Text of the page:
The Norwegian mountaineer has set a new goal to scale all 14 highest peaks within 3 months

A Norwegian who wants to be the fastest climber of the world’s 14 highest mountains claims he can reach his goal in half the time he originally took


Nepal's fastest climber

Norwegian climber Kristin Harila, 37, arrives after reaching the summit of Annapurna in Kathmandu, Nepal, Tuesday, June 6, 2023. The Norwegian, who wants to become the fastest climber of the world’s 14 highest mountains, has announced that he will shorten his goal and do it. in half the time of the original goal. (AP Photo/Niranjan Shrestha)

The Associated Press

KATHMANDU, Nepal — A Norwegian who wants to become the fastest climber of the world’s 14 highest mountains said Tuesday that he can reach his goal in half the time he originally planned.

Kristin Harila, who returned to Nepal’s capital from the mountains on Tuesday, said she was setting a new goal of scaling the peaks within three months, having already climbed eight of them in 40 days.

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He is trying to break the 2019 record set by a male climber who did it in just over six months.

Harila, 37, has yet to climb Mount Manaslu in Nepal, which he hopes to do in the next few days, then the five remaining peaks in Pakistan, including K2, the world’s second-highest peak. He also reached K2 last year.

β€œI believe we can do it if we do Manaslu now and we can do the five in Pakistan in three months. So yes, three months is possible if we do Manaslu now,” he said.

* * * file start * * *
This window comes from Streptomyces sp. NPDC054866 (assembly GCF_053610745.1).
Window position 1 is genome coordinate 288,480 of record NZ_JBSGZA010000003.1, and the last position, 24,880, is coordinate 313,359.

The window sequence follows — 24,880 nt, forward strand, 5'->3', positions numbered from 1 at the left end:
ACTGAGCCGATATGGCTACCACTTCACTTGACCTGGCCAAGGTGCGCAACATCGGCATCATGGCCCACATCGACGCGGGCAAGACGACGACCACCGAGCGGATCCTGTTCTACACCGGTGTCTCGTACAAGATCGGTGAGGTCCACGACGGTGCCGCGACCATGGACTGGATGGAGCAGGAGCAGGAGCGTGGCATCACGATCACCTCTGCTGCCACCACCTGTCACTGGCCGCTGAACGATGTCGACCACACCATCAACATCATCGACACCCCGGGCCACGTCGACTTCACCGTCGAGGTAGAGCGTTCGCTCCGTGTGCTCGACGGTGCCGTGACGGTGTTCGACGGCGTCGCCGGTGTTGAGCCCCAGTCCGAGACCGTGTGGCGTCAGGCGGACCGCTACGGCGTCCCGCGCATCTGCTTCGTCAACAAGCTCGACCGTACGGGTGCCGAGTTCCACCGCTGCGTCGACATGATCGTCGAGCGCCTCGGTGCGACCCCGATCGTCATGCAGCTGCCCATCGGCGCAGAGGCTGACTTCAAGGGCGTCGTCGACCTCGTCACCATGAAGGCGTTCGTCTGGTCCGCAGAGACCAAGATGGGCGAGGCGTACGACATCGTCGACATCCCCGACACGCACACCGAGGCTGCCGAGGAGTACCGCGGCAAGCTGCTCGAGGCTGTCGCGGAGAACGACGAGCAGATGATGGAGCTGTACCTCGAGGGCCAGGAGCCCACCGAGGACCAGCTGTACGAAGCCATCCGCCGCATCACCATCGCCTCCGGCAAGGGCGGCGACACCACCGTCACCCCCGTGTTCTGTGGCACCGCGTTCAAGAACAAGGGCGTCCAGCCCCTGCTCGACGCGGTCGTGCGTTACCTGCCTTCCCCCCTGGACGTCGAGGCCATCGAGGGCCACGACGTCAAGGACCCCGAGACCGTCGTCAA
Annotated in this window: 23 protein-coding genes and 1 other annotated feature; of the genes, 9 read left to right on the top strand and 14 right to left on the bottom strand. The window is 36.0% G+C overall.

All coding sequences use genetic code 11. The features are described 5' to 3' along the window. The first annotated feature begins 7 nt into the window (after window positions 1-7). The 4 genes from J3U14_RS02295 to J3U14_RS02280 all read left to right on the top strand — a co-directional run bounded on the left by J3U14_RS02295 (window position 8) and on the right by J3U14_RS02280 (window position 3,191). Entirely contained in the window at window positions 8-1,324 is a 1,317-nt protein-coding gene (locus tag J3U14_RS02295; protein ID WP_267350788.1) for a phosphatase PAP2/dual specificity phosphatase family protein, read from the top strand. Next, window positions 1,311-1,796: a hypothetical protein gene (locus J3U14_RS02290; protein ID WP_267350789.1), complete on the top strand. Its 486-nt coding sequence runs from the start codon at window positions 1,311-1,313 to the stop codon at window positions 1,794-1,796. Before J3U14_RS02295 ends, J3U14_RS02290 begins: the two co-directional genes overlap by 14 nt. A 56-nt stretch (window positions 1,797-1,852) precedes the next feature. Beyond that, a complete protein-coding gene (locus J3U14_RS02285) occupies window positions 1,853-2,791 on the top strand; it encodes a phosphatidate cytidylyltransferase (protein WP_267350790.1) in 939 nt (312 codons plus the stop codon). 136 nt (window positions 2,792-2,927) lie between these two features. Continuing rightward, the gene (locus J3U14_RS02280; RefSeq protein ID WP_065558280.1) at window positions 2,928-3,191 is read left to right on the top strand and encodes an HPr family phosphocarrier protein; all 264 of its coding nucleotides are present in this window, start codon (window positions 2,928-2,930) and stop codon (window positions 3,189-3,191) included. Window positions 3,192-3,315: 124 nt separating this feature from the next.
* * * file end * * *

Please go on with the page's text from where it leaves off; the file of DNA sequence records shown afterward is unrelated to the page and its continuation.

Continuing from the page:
“We’re very happy that we’ve got eight and we’re all safe and well,” he said.

He began by scaling Mount Shishapangma in April, then followed up with other peaks in China and Nepal, including Mount Everest. The most recent was Mount Annapurna on June 5.

Annapurna was climbed at the end of the spring season, when most teams had already left the mountains.

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β€œIt was very beautiful, but it is very difficult to climb Annapurna alone. No one was around, it was different. When there are a lot of people, it’s a lot easier,” he said.

Harila began his experiment in April 2022 with the goal of completing it by September. But he only managed to reach 12 peaks because Chinese authorities restricted access to foreign climbers during the coronavirus outbreak.

The current record is held by Nirmal Purja, a Nepali-born British national who climbed the 14 highest peaks in 189 days in 2019, breaking the previous record of more than seven years set by a South Korean climber. Purja’s climbs were later made into a popular Netflix documentary, 14 Peaks: Nothing is Impossible.